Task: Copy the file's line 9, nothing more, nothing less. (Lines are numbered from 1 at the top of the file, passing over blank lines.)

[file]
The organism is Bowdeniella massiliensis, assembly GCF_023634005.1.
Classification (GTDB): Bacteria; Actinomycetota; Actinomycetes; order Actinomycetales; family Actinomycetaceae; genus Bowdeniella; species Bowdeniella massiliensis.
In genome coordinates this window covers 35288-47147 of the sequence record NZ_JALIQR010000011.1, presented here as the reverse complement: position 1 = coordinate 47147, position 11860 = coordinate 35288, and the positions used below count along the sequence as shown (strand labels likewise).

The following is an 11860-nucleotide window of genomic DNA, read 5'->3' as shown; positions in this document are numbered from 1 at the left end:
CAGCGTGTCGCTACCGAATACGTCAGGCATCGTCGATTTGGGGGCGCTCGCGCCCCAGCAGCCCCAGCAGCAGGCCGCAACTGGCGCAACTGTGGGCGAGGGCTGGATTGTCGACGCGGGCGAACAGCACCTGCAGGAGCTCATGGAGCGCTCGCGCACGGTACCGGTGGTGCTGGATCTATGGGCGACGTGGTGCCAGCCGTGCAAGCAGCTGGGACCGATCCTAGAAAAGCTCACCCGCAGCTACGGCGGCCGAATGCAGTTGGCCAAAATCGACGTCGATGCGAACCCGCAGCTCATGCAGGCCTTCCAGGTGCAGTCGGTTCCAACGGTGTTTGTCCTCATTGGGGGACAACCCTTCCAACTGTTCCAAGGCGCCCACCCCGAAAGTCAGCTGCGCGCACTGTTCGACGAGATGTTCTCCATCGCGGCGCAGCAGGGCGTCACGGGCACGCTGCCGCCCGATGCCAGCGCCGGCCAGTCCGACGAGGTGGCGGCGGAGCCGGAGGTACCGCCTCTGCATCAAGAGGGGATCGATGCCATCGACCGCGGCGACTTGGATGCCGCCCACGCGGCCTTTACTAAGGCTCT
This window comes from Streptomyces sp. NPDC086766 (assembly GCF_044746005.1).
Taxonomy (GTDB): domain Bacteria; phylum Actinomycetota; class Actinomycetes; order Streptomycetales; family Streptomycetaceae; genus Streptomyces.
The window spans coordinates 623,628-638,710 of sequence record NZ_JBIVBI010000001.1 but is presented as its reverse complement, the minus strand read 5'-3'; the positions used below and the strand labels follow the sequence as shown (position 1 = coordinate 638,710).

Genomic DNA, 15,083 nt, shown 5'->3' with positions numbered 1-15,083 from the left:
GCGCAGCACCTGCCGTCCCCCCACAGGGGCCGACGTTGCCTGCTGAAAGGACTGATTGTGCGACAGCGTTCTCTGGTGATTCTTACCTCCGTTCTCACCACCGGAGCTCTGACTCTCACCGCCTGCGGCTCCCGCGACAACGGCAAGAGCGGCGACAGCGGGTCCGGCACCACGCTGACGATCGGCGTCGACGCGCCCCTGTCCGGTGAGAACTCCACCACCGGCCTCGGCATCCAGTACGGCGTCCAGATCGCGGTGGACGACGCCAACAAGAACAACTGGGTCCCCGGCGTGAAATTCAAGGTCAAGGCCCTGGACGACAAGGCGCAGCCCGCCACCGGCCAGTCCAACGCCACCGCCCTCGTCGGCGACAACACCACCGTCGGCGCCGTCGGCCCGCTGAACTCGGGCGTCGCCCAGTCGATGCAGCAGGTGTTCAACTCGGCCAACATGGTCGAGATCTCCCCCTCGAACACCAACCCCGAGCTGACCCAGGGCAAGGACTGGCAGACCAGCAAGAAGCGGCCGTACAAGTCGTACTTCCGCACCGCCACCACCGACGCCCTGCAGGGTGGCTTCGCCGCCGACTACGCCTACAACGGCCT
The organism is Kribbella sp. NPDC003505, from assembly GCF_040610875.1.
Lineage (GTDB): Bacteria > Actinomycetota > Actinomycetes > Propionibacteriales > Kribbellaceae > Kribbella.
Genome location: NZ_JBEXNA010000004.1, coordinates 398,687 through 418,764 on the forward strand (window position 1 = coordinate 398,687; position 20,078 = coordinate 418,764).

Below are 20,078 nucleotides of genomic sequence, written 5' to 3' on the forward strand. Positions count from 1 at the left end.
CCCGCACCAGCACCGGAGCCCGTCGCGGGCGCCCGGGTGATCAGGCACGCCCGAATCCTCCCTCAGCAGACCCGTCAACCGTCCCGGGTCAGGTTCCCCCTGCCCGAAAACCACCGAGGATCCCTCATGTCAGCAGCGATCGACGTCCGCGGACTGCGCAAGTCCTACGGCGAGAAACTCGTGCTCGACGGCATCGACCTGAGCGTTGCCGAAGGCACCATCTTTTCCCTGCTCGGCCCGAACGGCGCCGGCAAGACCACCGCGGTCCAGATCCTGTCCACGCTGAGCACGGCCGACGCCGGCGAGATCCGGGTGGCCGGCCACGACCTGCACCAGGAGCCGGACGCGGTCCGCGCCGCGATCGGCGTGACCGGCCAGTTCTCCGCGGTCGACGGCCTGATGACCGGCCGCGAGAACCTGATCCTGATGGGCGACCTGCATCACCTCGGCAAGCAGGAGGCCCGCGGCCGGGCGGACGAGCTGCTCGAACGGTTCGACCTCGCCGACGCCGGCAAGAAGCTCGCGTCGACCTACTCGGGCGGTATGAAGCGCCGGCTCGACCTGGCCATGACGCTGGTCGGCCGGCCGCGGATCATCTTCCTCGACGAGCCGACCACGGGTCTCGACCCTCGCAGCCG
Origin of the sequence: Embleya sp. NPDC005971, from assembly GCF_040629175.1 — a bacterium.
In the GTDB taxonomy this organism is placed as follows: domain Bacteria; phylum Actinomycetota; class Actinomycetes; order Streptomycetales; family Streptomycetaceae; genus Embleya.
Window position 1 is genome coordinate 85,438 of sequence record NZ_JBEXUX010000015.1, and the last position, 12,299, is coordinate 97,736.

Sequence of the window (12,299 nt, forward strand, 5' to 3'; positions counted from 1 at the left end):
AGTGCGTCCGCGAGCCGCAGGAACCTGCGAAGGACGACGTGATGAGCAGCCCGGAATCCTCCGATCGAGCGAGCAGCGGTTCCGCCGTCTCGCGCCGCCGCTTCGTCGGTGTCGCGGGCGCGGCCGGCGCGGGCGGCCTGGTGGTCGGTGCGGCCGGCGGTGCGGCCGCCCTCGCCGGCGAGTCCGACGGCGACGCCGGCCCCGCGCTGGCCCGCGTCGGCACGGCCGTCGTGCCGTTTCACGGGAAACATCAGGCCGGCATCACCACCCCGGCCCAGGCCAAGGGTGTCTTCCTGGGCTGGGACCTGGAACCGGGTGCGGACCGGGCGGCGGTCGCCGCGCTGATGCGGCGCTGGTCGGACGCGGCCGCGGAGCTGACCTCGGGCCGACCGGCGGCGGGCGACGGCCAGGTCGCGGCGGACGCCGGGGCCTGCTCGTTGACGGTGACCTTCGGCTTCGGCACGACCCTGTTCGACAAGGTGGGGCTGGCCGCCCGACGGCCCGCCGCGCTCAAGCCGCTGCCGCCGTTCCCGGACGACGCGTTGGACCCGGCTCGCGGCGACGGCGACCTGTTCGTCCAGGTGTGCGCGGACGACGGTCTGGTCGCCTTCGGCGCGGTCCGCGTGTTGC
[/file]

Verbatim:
Genomic DNA, 15,083 nt, shown 5'->3' with positions numbered 1-15,083 from the left: